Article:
Opinion: Stay safe while voting Tuesday


Photo courtesy of Getty Images. Polls across the country will look somewhat like this enforcing social distancing guidelines for voter safety.

Election day is around the corner. President Trump and Joe Biden have had time to share their vision for America to voters and express their concerns for the country, establish what they want to accomplish when elected and try to persuade voters in the middle to vote for them.

Recently, voters have been witnesses or victims to disturbing scenes, especially those who are voting democratically. It has been reported that in some parts of the United States that mailboxes containing ballots or ballot boxes, in general, are being set on fire, and people are being intimidated or threatened to vote for a certain candidate.

A big example is the fake ‘Proud Boys’ voter-intimidation emails from Iran being sent to democratic voters to vote for President Trump to be re-elected into office for another term.

Voter intimidation is against federal law and can lead to fines, imprisonment or both. Voter intimidation is what it sounds like: The use of intimidation to force a voter into voting for a specific candidate or law. Though it was rare to see voter intimidation in the past, in today’s world, it seems to be a hot topic in the media as many people are reporting seeing or being victims of voter intimidation.

It is bad enough for voters to be cautious when going outside because of COVID-19, but now having to deal with voter intimidation from those who believe in using scare tactics to have their candidate win only adds to the many problems voters have to deal with.

People should feel safe when they are voting as they are voting for what they believe is the right choice to further better the United States. No one should feel endangered or insecure about their choices because some outside force feels the need to force people to do things by their agenda.

You can still vote without feeling a set of eyes over your shoulder, waiting to discourage you from doing so. Mail-in is the safest way to vote since you can fill out the ballots from the safety of your own home or in another private area. Despite COVID-19 forcing us to maintain social distancing everywhere, voters can still go outside and vote.

If you are part of the group of the people who wish to vote at voting polls, make sure to be extra prepared. Aside from the usual aspects of social distancing like wearing masks, washing hands,and maintaining six feet apart from one another, there are other ways to keep yourself safe.

Voting during odd times is a great way to vote to avoid lines. An example will be voting when the polls are barely opening or closing or when everyone is out working. This isn’t the most guaranteed as many voters could have the same mindset about voting at odd hours, but it is still effective.

In the past, parents would bring their kids to voting polls for whatever reasons that may be. In today’s world, however, that may not be the best idea. If you are going to vote at the polls, schedule a time and talk with relatives or friends who could babysit your children for a time while you and your partner go out to vote.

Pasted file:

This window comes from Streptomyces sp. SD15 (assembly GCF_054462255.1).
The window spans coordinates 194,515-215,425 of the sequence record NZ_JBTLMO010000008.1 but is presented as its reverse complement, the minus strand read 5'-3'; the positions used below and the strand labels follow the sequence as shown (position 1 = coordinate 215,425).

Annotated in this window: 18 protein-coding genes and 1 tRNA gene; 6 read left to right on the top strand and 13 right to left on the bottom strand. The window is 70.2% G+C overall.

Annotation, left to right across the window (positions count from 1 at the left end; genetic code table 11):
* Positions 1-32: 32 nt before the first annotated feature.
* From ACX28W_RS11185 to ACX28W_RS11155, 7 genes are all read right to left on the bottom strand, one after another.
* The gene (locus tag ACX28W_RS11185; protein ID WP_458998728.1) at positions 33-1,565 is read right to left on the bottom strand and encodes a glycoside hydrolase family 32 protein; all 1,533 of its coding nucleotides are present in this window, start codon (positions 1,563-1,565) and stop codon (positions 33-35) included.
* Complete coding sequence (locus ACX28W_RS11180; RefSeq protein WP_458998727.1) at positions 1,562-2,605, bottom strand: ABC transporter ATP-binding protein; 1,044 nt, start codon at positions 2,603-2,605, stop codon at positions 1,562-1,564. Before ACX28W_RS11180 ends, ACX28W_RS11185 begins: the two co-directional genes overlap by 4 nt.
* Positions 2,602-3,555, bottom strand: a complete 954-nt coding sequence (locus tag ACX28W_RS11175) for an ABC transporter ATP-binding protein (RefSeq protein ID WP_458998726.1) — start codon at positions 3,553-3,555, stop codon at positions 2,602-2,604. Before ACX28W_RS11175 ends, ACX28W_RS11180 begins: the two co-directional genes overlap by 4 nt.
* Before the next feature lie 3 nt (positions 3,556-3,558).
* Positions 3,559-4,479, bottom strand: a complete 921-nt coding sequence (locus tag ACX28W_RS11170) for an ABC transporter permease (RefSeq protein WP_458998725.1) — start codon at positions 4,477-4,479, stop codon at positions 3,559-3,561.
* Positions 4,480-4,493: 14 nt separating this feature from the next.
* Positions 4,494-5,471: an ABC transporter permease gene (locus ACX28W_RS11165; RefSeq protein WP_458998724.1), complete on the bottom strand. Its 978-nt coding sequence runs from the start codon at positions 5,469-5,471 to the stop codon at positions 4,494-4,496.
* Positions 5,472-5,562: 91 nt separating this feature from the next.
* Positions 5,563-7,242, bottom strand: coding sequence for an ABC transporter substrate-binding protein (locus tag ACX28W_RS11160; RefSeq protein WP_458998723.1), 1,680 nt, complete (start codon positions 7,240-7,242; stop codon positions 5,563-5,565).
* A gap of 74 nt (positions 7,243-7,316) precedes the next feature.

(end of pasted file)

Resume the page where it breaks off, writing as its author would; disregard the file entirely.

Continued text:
Keeping children away from voting polls not only lessens the risks of them getting infected with COVID-19, but it reduces the chances of anyone in your family getting it, too, as bring too many people to a poll only increases the probability of accidentally contracting COVID-19.

Keep your guard on at all times, and know the environment around you. You never know when someone is not following the rules and puts everyone else at risk. Some people don’t care about others’ safety, and that is a terrible thing. If you do happen to be near a person who doesn’t care, avoid them to keep yourself as secure as possible.

Lastly, report any signs of voter intimidation. As previously stated, a news topic that is being brought up a little more frequent than usual is voter intimidation, and it seems only to increase as the days go by and election day gets closer. Voter intimidation sometimes isn’t easy to spot, but here are some examples of what could be used to identify voter intimidation:

  • Violent behavior inside or outside a polling site
  • Verbal or physical threats of violence
  • Confronting voters while wearing military-style or official-looking uniforms
  • Brandishing firearms
  • Spreading false information about voter fraud or voting requirements
  • Disrupting voting lines or blocking the entrance to a polling place
  • Following voters to, from, or within the polling place
  • Aggressively questioning voters about their qualifications to vote

If you witness or fall victim to any of these above, or in general feel like someone is intimidating you or someone else to vote for their candidate, document what happened in real-time with photos or videos, collect witness information and notify any on-site official.

Voting has never been more urgent than it is today. The numbers showing how dramatically voter turnout is spiking only proves that this election is one of the most important in the United States’ history. As essential as voting is, it is equally important to maintain safety during voting too.

If you still haven’t voted, please do. Election day is on Nov. 3. Every vote matters, including yours, whether you believe it or not.